It is unacceptable that five years ago, out of 1,800 maths teachers in our high schools, only 240 had full mathematics degrees. That’s 13 per cent. While we have been accelerating training for maths teachers, hordes migrate or take advantage of more attractive offers outside the classroom.


Education has the largest budget. It increased 40 per cent in the last five years, yet only 15 per cent of our labour force has tertiary education, 18 per cent has technical training, and the remaining 67 per cent is somewhere between not trained and not certified.

We have to change direction and fast.

I do not know Stephen Vasciannie in the way people profess to know each other. We meet occasionally at functions and extend a polite handshake, acknowledging we know of each other.

I have no idea of his politics as he has been appointed to various posts by both governments, but I sense that he wants to give his all to Jamaica.

I have no idea whether he ever considered being the minister of education, to influence policy and create a revolution to ensure that this most ­valuable ministry could shape behaviour, re-emphasise the importance of highly qualified and dedicated ­teachers, widen educational opportunities in an age of disruptive technologies, and ensure improvement in the productive potential of the economy.

But if there is anybody in Jamaica who could undertake such a herculean task and deliver results, it is Professor Vasciannie.

I have followed from afar the outstanding achievements of this Kingston College alumni, who must have had instilled in his DNA “the brave may fall but never yield”, something we are constantly reminded of by the purple and white from North Street. Vasciannie goes one step further; never yielding, always achieving.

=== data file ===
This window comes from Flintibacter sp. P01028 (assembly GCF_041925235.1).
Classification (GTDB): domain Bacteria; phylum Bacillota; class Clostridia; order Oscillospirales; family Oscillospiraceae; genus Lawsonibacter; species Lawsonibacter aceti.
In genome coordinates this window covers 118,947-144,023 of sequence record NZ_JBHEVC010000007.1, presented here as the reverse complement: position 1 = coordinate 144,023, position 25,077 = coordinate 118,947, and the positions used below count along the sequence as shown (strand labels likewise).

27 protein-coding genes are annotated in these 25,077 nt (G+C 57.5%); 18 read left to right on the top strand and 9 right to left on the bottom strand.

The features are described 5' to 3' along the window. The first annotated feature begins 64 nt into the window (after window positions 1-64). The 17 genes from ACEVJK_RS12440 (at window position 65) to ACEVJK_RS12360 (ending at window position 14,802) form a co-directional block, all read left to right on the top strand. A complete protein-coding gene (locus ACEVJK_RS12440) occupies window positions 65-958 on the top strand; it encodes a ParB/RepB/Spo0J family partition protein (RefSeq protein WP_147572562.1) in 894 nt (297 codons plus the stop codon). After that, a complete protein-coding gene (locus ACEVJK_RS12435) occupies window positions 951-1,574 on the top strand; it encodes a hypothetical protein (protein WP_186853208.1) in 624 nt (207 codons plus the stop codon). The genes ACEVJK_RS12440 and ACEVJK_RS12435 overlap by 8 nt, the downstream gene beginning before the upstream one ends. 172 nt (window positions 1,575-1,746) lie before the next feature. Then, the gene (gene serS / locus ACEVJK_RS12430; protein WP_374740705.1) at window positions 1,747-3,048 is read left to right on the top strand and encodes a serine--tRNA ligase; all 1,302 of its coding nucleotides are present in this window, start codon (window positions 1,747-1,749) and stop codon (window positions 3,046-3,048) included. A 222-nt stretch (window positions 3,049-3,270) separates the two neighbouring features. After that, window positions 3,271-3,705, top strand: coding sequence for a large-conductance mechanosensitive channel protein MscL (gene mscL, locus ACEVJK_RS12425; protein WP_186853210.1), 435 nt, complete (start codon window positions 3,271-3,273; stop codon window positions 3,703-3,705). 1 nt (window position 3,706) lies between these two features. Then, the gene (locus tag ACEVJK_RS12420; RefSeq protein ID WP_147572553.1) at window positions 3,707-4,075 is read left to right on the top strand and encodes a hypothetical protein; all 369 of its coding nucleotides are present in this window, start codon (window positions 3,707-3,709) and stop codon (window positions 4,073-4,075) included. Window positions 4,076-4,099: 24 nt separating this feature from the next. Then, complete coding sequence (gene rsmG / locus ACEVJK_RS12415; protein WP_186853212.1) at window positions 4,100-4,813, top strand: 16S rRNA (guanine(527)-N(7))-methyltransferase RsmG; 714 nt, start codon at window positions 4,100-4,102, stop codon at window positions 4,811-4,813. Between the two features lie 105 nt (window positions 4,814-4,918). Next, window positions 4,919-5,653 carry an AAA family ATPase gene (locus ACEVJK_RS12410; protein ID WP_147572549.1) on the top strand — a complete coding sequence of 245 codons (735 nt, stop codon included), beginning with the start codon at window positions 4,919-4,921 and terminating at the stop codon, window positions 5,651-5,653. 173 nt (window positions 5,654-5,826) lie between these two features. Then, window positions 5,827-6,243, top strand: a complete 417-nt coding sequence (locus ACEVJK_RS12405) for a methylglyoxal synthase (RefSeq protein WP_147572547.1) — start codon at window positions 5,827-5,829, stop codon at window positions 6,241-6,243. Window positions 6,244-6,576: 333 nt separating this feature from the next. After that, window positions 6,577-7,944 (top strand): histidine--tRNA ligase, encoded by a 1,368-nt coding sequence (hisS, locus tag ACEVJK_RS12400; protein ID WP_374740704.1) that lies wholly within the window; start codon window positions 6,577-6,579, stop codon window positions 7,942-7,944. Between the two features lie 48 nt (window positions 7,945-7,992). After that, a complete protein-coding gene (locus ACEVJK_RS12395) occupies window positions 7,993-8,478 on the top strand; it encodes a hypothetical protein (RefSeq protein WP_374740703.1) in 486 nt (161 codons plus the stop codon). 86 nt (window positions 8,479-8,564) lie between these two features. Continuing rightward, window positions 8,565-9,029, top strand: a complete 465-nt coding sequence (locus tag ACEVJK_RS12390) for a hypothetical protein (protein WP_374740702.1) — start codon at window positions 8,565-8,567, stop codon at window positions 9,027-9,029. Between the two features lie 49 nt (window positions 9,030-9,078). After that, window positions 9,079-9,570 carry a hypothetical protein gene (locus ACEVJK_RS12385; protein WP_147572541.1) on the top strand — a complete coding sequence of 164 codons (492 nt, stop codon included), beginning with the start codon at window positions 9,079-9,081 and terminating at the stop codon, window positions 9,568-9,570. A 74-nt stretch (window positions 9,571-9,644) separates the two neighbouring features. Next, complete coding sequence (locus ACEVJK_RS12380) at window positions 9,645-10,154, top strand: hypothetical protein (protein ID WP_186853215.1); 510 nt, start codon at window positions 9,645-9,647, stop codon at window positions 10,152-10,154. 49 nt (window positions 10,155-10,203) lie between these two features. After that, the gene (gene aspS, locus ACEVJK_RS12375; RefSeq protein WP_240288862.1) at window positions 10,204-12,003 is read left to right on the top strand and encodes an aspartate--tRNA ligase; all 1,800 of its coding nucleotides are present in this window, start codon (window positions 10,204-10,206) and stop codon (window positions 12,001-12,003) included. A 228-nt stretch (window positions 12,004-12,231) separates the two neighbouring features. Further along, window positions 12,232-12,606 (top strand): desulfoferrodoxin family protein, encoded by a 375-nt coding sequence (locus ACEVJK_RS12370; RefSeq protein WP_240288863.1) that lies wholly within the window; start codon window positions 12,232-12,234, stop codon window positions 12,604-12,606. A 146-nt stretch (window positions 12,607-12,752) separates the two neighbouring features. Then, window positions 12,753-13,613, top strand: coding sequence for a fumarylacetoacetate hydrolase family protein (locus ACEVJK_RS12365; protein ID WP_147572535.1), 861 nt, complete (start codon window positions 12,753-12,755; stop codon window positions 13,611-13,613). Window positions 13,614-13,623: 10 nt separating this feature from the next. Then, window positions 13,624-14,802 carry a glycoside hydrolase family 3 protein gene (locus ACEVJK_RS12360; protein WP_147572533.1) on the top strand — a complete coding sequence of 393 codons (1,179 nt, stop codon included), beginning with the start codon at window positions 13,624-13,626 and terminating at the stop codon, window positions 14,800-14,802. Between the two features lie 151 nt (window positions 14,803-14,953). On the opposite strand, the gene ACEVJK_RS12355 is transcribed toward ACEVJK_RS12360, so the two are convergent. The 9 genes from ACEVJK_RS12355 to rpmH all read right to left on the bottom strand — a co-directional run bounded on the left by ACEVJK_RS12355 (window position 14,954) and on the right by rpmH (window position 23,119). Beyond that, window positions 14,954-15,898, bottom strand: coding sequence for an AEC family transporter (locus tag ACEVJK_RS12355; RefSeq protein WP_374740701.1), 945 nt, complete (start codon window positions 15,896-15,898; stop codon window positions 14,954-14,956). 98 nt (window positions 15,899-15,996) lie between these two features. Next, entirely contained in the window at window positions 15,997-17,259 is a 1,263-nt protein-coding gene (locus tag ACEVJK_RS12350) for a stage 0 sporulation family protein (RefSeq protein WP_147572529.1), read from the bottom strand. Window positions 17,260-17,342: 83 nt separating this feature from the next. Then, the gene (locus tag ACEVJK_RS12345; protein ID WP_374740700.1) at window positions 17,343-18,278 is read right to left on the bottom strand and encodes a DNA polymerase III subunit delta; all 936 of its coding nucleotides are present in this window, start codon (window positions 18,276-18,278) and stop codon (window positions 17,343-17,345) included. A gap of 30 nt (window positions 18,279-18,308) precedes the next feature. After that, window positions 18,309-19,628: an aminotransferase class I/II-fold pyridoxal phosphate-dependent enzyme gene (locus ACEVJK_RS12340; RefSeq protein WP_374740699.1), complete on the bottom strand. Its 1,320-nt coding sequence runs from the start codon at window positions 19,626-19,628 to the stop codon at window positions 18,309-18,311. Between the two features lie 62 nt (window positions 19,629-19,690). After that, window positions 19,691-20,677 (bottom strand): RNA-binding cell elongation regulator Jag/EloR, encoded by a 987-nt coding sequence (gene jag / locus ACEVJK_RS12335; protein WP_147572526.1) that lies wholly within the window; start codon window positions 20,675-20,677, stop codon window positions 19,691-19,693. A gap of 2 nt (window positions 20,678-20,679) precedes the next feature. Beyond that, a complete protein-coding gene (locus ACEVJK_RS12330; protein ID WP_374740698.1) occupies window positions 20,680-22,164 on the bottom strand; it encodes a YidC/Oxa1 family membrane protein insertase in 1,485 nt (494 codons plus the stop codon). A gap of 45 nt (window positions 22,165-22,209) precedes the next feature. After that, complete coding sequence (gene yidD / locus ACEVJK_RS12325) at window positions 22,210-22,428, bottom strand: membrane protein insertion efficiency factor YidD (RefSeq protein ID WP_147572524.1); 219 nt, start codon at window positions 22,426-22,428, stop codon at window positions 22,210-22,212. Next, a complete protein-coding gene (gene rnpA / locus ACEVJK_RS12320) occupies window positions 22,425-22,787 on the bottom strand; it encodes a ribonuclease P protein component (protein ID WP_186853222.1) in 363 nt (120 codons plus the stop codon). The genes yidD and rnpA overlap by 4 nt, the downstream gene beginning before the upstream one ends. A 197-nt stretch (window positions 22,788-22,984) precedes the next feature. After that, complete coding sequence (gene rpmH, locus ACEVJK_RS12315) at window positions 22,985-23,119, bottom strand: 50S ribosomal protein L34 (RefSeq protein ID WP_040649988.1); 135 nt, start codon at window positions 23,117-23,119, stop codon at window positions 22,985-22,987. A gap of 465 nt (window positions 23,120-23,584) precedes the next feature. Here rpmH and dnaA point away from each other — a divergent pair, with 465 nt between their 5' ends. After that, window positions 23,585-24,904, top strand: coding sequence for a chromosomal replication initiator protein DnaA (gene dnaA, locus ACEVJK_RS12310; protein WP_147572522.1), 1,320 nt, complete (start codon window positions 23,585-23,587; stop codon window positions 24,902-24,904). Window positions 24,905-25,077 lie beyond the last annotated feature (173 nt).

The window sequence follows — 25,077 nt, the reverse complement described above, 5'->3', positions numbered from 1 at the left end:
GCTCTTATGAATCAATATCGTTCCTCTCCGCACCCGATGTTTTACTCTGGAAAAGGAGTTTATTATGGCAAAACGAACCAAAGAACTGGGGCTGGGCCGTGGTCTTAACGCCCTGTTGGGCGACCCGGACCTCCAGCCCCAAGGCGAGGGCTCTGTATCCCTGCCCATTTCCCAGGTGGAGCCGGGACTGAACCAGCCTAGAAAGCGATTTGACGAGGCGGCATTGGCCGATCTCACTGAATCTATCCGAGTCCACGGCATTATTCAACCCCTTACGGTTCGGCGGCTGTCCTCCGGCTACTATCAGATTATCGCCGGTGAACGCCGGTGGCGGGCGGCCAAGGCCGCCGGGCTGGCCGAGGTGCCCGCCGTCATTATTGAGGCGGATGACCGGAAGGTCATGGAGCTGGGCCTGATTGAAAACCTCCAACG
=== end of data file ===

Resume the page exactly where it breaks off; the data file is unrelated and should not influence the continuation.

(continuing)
To understand how brilliant this intellectual juggernaut is, as an undergraduate, he got First-Class honours in economics at the University of the West Indies (UWI), and as a Rhodes Scholar, he achieved some of the highest postgraduate scores at Oxford and Cambridge, completing his doctorate in international law at Oxford. He followed this stellar academic career with impressive postings, including being Jamaica’s deputy solicitor general and Principal of the Norman Manley Law School.

I am taking the unprecedented and unsolicited step of proposing that Prime Minister Holness make Professor Vasciannie the next minister of education, training, and technology. (Technology must start with our young.)

I am convinced that his sharp intellect, his classic mind, his admirable administrative skills, his pivotal work in negotiating bilateral and multilateral agreements, and his wealth of experience in leadership roles as Jamaica’s ambassador to the United States and now as president of the University of Technology, is what Jamaica needs in education.

Sometimes, seemingly inevitable outcomes implying failures, or limited success, as we have witnessed for decades with education, can be scuttled by extraordinary individuals. I believe that Professor Vasciannie is one such individual just as I believe that the key to success is the quality of the people in charge.

Mr PM, go for quality, vision, experience, and change in education.

- Mark Ricketts is an economist, author, and lecturer. Email feedback to and